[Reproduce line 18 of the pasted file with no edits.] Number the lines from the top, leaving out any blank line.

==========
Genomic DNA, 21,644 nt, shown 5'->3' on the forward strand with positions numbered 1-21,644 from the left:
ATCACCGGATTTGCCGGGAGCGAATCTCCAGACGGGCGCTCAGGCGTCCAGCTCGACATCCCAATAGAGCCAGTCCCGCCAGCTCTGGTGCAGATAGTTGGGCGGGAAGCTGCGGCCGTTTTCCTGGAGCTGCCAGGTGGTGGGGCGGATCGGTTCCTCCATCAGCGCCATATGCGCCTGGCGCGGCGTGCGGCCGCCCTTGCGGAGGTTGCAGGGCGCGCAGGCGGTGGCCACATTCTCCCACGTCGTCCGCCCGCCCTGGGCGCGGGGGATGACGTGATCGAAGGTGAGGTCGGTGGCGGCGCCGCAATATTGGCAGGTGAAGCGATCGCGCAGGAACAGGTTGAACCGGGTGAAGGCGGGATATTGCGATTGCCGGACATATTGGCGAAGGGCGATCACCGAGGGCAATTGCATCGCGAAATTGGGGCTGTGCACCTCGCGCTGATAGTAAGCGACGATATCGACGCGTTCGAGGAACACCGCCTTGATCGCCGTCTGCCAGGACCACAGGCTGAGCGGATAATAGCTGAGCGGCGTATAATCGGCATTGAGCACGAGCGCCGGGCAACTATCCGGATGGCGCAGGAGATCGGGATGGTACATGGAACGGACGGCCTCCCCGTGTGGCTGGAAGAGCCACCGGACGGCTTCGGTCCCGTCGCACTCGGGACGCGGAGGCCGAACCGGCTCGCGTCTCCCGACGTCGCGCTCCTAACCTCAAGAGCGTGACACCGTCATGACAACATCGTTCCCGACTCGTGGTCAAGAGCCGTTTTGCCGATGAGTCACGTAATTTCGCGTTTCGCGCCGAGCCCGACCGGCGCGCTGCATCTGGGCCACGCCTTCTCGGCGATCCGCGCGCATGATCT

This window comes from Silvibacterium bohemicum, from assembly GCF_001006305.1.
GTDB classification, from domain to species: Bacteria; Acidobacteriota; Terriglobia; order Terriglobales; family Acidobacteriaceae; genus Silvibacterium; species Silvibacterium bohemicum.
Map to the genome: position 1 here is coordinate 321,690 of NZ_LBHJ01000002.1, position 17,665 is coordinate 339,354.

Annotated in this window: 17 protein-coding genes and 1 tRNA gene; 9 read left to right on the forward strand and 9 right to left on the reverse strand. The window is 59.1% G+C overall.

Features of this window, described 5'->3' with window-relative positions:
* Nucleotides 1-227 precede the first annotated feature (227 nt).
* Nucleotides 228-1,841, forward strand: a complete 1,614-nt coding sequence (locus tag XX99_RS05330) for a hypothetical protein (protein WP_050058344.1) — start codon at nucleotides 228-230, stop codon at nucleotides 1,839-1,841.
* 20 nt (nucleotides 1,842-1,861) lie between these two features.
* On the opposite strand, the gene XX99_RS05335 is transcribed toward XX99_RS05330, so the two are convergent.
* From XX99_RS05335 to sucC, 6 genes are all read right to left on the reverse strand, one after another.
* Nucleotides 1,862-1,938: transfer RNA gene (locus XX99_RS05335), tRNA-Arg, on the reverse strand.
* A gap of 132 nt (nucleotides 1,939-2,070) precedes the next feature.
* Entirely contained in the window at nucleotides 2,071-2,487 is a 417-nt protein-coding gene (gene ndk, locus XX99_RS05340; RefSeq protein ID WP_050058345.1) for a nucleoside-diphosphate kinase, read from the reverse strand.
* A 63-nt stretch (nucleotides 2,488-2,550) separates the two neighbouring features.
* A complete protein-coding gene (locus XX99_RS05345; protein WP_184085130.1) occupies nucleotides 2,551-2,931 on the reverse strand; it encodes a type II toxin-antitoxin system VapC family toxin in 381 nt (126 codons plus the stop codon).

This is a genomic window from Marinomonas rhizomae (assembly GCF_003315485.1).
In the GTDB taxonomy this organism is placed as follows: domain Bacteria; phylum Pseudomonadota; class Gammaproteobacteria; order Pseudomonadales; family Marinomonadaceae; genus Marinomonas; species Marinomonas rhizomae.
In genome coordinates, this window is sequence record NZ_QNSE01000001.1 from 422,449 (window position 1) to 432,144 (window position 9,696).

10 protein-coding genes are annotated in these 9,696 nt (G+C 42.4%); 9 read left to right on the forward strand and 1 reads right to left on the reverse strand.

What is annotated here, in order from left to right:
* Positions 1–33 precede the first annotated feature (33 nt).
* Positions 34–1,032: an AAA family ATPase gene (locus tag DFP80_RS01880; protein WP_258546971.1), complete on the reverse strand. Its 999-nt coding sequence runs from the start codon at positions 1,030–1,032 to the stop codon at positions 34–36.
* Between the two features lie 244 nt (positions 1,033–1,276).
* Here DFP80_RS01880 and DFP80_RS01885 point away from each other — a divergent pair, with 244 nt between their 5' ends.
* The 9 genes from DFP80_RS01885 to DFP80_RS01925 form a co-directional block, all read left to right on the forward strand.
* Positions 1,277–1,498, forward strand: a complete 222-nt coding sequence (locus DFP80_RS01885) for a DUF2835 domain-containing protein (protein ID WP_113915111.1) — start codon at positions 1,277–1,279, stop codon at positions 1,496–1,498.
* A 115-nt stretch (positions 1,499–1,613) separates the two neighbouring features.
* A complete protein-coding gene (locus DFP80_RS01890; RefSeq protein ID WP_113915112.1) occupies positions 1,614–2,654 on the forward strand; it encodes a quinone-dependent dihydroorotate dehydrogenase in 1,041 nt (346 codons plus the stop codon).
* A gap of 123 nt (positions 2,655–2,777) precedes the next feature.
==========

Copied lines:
This is a genomic window from Marinomonas rhizomae (assembly GCF_003315485.1).